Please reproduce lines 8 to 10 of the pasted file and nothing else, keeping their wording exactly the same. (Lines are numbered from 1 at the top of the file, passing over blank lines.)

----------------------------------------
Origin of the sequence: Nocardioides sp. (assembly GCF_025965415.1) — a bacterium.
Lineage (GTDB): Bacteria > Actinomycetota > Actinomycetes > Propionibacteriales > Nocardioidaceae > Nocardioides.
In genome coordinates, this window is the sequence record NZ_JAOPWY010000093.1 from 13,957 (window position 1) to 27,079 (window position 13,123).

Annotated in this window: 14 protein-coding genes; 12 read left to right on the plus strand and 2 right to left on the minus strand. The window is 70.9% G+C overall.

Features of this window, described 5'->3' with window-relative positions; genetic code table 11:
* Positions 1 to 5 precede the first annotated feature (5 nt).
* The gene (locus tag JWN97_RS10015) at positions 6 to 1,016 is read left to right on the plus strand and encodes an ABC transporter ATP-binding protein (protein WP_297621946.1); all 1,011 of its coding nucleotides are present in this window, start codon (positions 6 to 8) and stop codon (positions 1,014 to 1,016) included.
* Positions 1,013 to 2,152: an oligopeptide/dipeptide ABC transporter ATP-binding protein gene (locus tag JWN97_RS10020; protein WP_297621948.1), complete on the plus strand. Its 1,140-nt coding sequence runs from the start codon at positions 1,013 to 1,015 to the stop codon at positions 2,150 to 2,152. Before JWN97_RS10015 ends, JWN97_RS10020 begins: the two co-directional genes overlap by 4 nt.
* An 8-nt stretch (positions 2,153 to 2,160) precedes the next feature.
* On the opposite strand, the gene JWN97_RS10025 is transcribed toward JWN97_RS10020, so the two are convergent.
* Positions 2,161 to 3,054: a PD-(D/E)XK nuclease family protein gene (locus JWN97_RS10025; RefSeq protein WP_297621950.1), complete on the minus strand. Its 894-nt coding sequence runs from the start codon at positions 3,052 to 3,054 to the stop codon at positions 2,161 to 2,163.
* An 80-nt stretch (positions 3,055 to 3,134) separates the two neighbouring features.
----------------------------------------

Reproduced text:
* Positions 1,013 to 2,152: an oligopeptide/dipeptide ABC transporter ATP-binding protein gene (locus tag JWN97_RS10020; protein WP_297621948.1), complete on the plus strand. Its 1,140-nt coding sequence runs from the start codon at positions 1,013 to 1,015 to the stop codon at positions 2,150 to 2,152. Before JWN97_RS10015 ends, JWN97_RS10020 begins: the two co-directional genes overlap by 4 nt.
* An 8-nt stretch (positions 2,153 to 2,160) precedes the next feature.
* On the opposite strand, the gene JWN97_RS10025 is transcribed toward JWN97_RS10020, so the two are convergent.